Down the back of my yard there was an ugly pile of old rotting stumps and logs. They had been waiting patiently for me to make a hugelkultur garden bed and this weekend it was time.
What is a hugelkultur garden bed
The word “Hugelkultur” is a german word which means “hill culture”. The technique involves putting logs and branches underneath the soil and growing your plants on top. This has several advantages.
- As the logs break down they soften and act like a giant sponge at the base of your garden supplying water to your plants even during the driest of weather. Your plants are passively irrigated but never overwatered as they are able to draw the water from the rotting logs when they require it.
- As the logs decompose they create a healthy ecosystem of fungi and bacteria which provide nutrients to your garden plants.
- A hilled garden can create various ecosystems around the mound. Shade loving plants can be planted to the South (in the Southern hemisphere); plants which prefer things hot and dry like your Mediterranean’s can be planted to the West; those which like some sunlight but can be scalded by the hot Western sun can be planted to the East; and plants which are happiest in all day sunshine can go to the north.
- The garden bed improves over time.
A hugelkultur bed should be used exclusively for annuals in the early years. As the logs break down and the air spaces between the buried logs fill, the garden bed will sink considerably. This is not suitable for perennials whose root systems will be damaged as the mound settles. In order to benefit perennials with this system you would plant them around the edges of the hugelkultur so they can extend their roots towards the rotting logs while remaining in stable soil.
About the logs
The larger the log the better. 300mm diameter or more is best but smaller is fine too if that is all you have. A mix of hardwoods, softwood, newly felled and weathered logs give the best all round short and long term results. Softwoods and older partially rotten logs give faster results, whereas hardwoods and fresh logs take longer to start working but give better long-term results.
Traditionally, a hugelkultur bed is simply built as a huge pile directly on the ground, but if you prefer the look of typical raised garden beds then you can build a raised bed and put logs in the bottom and your garden soil on top of this. No one will ever know that your raised garden bed is actually a hugelkultur bed. A sunken hugelkultur bed can also be built however this must be carefully planned and understood as this may be a disaster waiting to happen. If your soil holds water long enough for the buried logs to start floating, what is going to happen to your garden bed on top? A sunken hugelkultur bed must take into consideration: the soil type (how fast it drains), how much rain might be expected in a heavy rainfall event, the type of wood being used, the age of wood being used, and the depth of the hole. All of these things play a part in the design of a sunken hugelkultur garden. Suffice to say, a sunken hugelkultur bed is a benefit in some situations, in particular when the logs need additional time to soak up water – such as on a slope when the rain runs off too quickly and in drier environments. I chose to sink my hugelkulture bed due to the fact that this area of my garden has no swales to hydrate the soil and as I never water my food forest I needed to hold extra water in this area when it rains. I was originally going to dig a soakage basin but then decided to combine it with the hugelkultur bed.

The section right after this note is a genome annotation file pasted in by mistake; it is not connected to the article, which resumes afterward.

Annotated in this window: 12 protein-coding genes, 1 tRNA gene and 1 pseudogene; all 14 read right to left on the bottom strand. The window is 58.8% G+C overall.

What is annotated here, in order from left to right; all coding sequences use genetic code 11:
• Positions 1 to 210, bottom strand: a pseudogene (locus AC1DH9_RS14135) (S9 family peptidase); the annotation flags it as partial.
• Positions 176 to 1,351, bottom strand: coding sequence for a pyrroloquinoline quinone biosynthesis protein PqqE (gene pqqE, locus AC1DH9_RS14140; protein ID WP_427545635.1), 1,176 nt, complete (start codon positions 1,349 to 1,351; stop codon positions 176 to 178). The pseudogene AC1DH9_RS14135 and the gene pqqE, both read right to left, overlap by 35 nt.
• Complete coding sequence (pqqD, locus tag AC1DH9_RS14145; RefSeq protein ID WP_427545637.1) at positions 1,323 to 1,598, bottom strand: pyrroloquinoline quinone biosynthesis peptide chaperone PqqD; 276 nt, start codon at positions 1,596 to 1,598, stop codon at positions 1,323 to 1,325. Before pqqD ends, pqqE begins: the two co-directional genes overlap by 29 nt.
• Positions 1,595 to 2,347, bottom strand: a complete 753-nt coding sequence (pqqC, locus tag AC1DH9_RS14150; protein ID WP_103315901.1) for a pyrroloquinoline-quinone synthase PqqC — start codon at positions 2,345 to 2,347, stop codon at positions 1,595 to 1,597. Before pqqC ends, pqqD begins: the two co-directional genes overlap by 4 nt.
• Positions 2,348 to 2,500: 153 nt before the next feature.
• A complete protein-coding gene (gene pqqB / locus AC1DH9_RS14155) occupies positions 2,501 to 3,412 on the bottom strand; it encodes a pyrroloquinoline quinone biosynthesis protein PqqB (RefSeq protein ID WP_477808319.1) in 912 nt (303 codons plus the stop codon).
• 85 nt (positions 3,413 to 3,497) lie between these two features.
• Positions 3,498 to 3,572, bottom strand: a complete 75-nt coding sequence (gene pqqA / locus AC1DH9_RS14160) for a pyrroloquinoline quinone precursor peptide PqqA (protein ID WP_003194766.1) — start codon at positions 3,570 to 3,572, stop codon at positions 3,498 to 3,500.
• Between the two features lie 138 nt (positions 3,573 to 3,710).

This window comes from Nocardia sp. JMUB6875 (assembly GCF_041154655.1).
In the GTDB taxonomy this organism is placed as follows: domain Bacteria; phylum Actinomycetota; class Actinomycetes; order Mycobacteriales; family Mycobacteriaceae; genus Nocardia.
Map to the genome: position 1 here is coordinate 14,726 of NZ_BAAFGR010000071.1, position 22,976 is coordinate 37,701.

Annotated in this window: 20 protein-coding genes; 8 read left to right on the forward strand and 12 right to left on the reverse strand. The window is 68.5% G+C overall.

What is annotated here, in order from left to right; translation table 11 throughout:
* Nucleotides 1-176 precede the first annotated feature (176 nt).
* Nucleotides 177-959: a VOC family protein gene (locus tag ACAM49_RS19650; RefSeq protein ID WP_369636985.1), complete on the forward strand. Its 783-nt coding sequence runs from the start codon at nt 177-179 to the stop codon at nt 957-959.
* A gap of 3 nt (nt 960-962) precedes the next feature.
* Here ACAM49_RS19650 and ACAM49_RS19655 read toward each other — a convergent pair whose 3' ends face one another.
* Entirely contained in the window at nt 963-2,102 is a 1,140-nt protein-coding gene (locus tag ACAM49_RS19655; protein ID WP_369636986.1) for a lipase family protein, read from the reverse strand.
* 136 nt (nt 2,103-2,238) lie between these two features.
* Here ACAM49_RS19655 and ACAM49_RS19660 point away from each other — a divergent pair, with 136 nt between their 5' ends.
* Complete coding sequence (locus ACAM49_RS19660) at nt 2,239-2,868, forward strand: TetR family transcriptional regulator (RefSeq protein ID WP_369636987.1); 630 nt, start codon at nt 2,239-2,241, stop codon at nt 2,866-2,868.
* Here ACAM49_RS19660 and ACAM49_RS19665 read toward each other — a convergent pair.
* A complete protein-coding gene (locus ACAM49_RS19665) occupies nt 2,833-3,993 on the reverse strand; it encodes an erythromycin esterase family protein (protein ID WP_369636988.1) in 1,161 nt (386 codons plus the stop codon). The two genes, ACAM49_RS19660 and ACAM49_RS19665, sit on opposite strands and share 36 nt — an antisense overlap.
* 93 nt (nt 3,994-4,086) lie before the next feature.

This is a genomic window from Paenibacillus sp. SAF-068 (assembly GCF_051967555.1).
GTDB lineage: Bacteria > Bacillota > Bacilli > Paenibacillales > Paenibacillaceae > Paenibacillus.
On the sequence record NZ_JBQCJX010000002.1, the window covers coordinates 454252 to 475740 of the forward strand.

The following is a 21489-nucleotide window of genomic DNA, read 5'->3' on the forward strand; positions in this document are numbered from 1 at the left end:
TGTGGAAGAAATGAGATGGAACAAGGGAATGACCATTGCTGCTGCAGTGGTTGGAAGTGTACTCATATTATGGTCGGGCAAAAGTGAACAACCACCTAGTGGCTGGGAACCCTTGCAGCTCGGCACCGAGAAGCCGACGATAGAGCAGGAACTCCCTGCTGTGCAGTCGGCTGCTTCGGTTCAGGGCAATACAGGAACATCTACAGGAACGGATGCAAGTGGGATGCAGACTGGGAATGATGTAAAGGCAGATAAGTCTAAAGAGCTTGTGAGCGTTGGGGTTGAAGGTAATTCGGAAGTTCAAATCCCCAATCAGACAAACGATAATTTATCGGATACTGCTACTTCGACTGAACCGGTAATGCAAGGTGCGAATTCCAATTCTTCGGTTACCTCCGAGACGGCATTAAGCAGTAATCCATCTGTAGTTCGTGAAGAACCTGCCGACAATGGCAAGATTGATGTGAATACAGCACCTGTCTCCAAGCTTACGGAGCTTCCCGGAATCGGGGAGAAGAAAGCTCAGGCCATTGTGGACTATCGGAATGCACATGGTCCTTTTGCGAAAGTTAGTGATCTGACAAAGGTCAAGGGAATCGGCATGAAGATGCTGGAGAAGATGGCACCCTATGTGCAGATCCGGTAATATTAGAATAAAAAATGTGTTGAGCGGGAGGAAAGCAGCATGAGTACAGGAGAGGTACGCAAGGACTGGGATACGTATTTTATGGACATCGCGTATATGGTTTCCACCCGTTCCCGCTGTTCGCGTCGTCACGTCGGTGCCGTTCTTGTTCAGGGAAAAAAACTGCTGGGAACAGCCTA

- Place your largest logs at the bottom of the designated garden area. If you leave a gap of 25mm to 50mm in between each log you will be able to more easily fill the voids between logs and minimize sinking of the bed.
- Fill the spaces in between the logs with smaller logs and branches and then backfill all the gaps with soil. Try not to leave any air pockets underneath the logs.
- Place smaller logs and branches on top of the bottom layer. If the wood is fresh then adding a high nitrogen component (such as freshly cut grass, chicken manure or Blood & Bone) will help alleviate nitrogen draw down issues. Backfill all the gaps and holes with soil.
- Top the entire planting area with approximately 150mm of good quality planting medium (top soil, compost, manure, etc) and mulch well.
Since my “logs” where mostly odd-shaped tree stumps with roots jutting out in all directions I was unable to follow the above method perfectly so my hugelkultur bed is going to sink A LOT as all the air pockets fill. For this reason I will not be planting into my garden right away but will give it extra time to settle. I also didn’t worry about removing the clumps of grass from my soil so I will solarise the mound with some black plastic in order to kill off the grass before planting it out.
You will need to initially water your hugelkultur garden while the logs are still absorbing moisture, especially if you have used freshly fallen logs. However, gradually the logs underneath will become more and more sponge-like and supplementary watering will taper off. How can you not love a garden that just gets better and better over time!
Now run outside and create your oasis!